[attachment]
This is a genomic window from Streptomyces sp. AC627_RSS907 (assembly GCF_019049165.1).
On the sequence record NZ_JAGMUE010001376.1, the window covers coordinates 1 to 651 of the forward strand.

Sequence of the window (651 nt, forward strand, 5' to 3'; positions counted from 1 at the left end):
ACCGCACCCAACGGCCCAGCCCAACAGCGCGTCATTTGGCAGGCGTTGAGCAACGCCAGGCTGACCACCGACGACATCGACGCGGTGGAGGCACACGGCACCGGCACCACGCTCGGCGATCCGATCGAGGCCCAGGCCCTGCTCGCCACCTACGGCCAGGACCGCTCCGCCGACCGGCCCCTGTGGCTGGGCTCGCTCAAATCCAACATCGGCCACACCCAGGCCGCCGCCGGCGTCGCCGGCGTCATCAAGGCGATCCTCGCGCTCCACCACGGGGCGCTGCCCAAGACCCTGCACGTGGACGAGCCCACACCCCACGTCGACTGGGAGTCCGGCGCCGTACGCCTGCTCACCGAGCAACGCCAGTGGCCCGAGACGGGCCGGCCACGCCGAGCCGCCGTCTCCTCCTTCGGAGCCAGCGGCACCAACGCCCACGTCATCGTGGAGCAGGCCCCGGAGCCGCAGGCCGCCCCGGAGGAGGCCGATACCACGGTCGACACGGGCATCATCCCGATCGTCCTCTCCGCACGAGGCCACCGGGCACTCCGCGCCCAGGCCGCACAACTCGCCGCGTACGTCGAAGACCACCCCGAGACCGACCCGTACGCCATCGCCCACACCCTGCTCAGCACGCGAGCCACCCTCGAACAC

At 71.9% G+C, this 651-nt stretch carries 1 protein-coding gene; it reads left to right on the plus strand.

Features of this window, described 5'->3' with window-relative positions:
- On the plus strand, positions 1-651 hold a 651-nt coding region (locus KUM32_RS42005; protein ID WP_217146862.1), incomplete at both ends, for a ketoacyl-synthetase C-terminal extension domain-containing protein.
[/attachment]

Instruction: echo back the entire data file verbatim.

This is a genomic window from Streptomyces sp. AC627_RSS907 (assembly GCF_019049165.1).
On the sequence record NZ_JAGMUE010001376.1, the window covers coordinates 1 to 651 of the forward strand.

Sequence of the window (651 nt, forward strand, 5' to 3'; positions counted from 1 at the left end):
ACCGCACCCAACGGCCCAGCCCAACAGCGCGTCATTTGGCAGGCGTTGAGCAACGCCAGGCTGACCACCGACGACATCGACGCGGTGGAGGCACACGGCACCGGCACCACGCTCGGCGATCCGATCGAGGCCCAGGCCCTGCTCGCCACCTACGGCCAGGACCGCTCCGCCGACCGGCCCCTGTGGCTGGGCTCGCTCAAATCCAACATCGGCCACACCCAGGCCGCCGCCGGCGTCGCCGGCGTCATCAAGGCGATCCTCGCGCTCCACCACGGGGCGCTGCCCAAGACCCTGCACGTGGACGAGCCCACACCCCACGTCGACTGGGAGTCCGGCGCCGTACGCCTGCTCACCGAGCAACGCCAGTGGCCCGAGACGGGCCGGCCACGCCGAGCCGCCGTCTCCTCCTTCGGAGCCAGCGGCACCAACGCCCACGTCATCGTGGAGCAGGCCCCGGAGCCGCAGGCCGCCCCGGAGGAGGCCGATACCACGGTCGACACGGGCATCATCCCGATCGTCCTCTCCGCACGAGGCCACCGGGCACTCCGCGCCCAGGCCGCACAACTCGCCGCGTACGTCGAAGACCACCCCGAGACCGACCCGTACGCCATCGCCCACACCCTGCTCAGCACGCGAGCCACCCTCGAACAC

At 71.9% G+C, this 651-nt stretch carries 1 protein-coding gene; it reads left to right on the plus strand.

Features of this window, described 5'->3' with window-relative positions:
- On the plus strand, positions 1-651 hold a 651-nt coding region (locus KUM32_RS42005; protein ID WP_217146862.1), incomplete at both ends, for a ketoacyl-synthetase C-terminal extension domain-containing protein.